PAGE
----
As a business and information technology major right out of college, Kevin Hahn's computer acumen was tested in a hurry at nearly a dozen hospitals off the beaten path in Pennsylvania.
Hired by vendor Shared Medical Systems in June 1981, he pulled off 11 computer conversions in nine months under a contract involving general hospitals then owned by the state, scattered mainly in depressed areas of coal country.
"They were not garden spots," Hahn said. As a result, management-level project members weren't anxious to go on location. They often left Hahn and one other recent grad, Brad Hughes, to fend for themselves out in the field.
Computer know-how wasn't enough as they continually stepped onto the turf of local honchos whose particular concerns had to be soothed. "We became the politicians rather than just the techies out there," Hahn remembered.
Fifteen years later, he's still politicking as a now-seasoned healthcare vice president and chief information officer at Horizon Healthcare, tackling integration of multiple care sites in the Milwaukee area.
Though he started out as a technician, that early exposure to cementing consensus was a foundation for a career marked by the ability to see beyond hardware and programs.
"I would describe Kevin as more a businessman than a technical person," said Hughes, who stayed with Malvern, Pa.-based SMS and now is national manager of marketing and sales for its outsourcing division.
Business sense is an asset in today's changing information systems climate, which requires someone who understands both the technical challenges and the strategic business objectives involved, Hughes said.
"Kevin is the breed of business manager that needs to exist today," he said, someone who uses business instincts to guide initiatives "instead of someone interested in building a monument to technology."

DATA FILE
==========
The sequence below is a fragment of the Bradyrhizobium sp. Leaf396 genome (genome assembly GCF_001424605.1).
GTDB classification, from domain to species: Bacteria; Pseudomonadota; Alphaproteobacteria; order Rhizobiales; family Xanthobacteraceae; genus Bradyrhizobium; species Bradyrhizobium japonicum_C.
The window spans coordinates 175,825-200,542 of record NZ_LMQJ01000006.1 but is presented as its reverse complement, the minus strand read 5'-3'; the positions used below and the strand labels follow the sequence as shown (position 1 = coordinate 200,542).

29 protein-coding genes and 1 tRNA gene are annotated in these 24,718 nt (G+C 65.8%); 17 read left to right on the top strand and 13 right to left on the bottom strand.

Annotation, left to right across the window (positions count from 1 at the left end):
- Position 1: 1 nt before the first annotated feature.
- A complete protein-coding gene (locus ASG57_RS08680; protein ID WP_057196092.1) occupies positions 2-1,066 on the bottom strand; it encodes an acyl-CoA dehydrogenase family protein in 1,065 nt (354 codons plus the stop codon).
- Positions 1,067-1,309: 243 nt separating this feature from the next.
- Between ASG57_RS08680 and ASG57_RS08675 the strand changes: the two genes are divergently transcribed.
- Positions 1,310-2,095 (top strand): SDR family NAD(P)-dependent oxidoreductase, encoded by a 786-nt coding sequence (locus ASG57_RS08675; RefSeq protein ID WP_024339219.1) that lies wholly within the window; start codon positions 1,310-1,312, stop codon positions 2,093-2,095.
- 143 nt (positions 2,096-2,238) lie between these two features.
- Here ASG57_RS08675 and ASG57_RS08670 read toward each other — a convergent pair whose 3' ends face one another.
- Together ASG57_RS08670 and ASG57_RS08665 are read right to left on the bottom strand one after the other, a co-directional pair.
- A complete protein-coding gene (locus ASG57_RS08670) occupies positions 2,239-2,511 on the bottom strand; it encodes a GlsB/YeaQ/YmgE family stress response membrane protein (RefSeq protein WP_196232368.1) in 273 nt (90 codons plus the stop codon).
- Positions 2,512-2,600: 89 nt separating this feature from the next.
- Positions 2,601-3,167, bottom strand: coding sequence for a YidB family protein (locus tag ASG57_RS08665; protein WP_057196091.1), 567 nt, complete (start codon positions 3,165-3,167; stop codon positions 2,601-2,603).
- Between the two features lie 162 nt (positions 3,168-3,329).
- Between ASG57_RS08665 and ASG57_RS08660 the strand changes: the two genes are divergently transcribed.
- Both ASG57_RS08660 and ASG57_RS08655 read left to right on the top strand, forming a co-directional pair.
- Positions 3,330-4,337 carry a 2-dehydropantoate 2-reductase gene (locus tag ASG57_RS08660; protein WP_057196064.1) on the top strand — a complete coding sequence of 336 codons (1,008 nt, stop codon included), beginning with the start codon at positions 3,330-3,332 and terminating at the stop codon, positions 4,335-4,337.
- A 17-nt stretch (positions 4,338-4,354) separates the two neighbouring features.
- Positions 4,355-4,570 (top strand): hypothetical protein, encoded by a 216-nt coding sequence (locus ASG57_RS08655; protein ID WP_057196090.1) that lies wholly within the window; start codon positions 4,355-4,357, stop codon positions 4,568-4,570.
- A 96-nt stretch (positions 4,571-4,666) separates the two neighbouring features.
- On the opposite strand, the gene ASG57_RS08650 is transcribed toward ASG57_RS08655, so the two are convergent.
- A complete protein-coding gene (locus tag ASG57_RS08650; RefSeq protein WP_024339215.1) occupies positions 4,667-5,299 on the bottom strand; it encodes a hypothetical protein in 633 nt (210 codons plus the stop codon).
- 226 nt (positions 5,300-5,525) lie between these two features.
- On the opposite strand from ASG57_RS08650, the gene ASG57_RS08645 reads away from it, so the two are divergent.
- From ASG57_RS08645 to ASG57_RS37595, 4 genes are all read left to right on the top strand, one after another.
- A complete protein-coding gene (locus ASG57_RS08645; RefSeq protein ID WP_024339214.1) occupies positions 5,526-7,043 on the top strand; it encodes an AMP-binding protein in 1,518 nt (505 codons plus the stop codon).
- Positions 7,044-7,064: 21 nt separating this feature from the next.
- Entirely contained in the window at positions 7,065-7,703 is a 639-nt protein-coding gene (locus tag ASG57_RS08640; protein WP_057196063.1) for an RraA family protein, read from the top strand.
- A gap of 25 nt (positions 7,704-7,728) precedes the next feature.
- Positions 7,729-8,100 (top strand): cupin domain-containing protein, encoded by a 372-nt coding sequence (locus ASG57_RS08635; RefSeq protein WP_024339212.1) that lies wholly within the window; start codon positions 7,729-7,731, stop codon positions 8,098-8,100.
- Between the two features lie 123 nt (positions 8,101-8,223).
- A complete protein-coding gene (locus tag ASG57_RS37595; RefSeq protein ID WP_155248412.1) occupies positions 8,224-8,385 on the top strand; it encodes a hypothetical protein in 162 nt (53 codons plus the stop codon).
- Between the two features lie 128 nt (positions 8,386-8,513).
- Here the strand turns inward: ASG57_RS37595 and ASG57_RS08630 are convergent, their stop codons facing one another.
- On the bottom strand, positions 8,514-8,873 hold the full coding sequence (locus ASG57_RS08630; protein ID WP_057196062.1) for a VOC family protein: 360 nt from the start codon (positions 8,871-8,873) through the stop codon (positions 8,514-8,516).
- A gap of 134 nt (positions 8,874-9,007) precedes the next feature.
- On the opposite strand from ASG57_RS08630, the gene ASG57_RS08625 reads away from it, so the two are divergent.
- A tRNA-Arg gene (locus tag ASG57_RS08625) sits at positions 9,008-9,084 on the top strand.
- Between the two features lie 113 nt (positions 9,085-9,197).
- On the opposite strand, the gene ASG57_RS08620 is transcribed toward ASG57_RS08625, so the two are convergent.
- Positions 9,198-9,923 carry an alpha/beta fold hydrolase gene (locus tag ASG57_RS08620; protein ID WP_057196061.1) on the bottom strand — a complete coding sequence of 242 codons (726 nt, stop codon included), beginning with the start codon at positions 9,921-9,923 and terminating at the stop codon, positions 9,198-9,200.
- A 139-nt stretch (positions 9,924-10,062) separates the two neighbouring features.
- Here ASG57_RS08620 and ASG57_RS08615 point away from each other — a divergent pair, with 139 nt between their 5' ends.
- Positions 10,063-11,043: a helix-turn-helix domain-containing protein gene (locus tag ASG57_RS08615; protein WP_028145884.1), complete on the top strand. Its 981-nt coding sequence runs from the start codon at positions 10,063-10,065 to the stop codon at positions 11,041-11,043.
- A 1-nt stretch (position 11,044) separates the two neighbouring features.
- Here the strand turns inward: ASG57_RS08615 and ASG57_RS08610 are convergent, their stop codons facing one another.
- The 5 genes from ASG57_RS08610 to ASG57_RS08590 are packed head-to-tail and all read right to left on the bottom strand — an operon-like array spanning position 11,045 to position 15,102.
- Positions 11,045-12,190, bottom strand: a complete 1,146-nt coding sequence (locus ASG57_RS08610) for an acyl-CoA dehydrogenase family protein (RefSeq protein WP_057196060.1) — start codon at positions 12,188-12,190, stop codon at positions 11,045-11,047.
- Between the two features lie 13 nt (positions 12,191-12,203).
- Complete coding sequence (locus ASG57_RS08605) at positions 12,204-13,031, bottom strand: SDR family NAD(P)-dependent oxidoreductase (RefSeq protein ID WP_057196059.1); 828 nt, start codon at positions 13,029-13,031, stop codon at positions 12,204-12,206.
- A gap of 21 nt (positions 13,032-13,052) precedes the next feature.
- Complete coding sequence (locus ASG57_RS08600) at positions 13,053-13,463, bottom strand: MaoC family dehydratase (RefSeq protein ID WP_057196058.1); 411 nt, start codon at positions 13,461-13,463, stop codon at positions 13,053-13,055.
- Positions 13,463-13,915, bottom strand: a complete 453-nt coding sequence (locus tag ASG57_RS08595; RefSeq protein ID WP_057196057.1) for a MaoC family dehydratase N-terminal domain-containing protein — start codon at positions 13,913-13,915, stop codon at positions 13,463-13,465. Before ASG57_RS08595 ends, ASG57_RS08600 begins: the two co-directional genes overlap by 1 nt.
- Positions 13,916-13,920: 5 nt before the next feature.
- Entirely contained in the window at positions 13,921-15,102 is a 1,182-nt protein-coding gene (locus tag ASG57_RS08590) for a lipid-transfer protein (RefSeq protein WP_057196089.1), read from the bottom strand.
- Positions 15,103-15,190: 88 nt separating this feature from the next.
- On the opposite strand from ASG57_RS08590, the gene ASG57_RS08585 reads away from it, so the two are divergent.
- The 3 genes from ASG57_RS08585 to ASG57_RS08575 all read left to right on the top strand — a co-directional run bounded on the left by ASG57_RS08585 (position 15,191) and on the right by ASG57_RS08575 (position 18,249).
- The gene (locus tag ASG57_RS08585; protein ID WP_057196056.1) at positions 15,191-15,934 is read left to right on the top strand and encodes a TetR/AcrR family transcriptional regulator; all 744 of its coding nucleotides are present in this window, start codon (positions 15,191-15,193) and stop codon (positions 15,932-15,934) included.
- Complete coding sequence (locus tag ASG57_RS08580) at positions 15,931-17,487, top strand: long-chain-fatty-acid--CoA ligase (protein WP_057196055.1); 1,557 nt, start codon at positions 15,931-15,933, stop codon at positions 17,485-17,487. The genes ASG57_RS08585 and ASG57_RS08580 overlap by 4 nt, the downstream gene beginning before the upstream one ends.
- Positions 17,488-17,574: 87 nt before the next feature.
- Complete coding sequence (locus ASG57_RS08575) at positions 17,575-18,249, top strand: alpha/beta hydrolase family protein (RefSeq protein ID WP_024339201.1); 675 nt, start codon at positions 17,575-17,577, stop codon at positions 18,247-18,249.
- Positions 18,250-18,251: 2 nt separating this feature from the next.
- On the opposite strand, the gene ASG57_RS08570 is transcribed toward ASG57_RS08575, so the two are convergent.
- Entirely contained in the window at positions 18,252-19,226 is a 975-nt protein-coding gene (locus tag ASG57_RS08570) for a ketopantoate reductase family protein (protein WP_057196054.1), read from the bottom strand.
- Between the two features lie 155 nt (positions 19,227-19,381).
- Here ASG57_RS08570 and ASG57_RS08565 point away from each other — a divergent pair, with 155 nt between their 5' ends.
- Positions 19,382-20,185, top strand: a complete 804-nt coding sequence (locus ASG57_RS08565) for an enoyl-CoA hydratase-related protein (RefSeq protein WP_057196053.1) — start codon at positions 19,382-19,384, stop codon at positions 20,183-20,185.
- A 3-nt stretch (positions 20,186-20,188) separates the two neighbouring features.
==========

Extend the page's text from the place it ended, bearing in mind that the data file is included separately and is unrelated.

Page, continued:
His talents will get a test at Milwaukee-based Horizon, comprising eight acute-care hospitals, an academic medical center, home-care and nursing facilities, and about 30 clinics.
Though its components generate more than $1 billion in annual revenues, Horizon owns no assets, Hahn said. All projects are planned and paid for through the consensus of four corporate members, each with a separate information systems organization and structure.
For now, Horizon's information systems budget is about $11 million a year for operations and $8 million to $10 million a year in capital spending-less than what other integrating systems spend, he said.
Hahn said his biggest personal challenge is "convincing or helping them understand (information systems) in a market that's a little schizophrenic in terms of managed care. We have managed care but not much capitation.*.*.*.*That doesn't inspire people to want to spend two-plus percent of their operating budget on information systems."
Another key step in his integration task is to get all the players to first see the benefit of standardizing and centralizing computer functions rather than making independent decisions. "It's really that role of educator that I spend most of my time on," he said.
Blazing trails comes naturally. Hahn first crossed over to the provider side of information technology as a result of managing two pilot projects that for the first time enabled hospitals to run systems in-house. Until then, SMS software had been designed to run on huge mainframes that managed many hospitals' data remotely from a single location.
That turned out to be a watershed event for software development in the early 1980s. "It certainly made me very visible," Hahn said.
One of the test sites, Baptist Hospitals and Health Systems in Phoenix, hired him away from SMS to become assistant vice president for information systems.
Hahn said he grew into the strategic side of healthcare computerization during those years, and he took those lessons to the Hospital of the Good Samaritan in Los Angeles, where in 1988 he got a chance to take an obsolete information system and "bring it into the 20th century."
By 1993, when he left for Wisconsin, the struggling independent hospital had been repositioned as one of the most prominent heart centers on the West Coast, Hahn said.
Horizon then was shaping up as a developing system that "hadn't decided what it wanted to be when it grew up," he said. As the corporate CIO, Hahn said, "I spend a fair amount of my time creating the vision and strategic direction for information systems and even more time helping my peers in senior management understand the need for the investments that will allow our vision to be realized."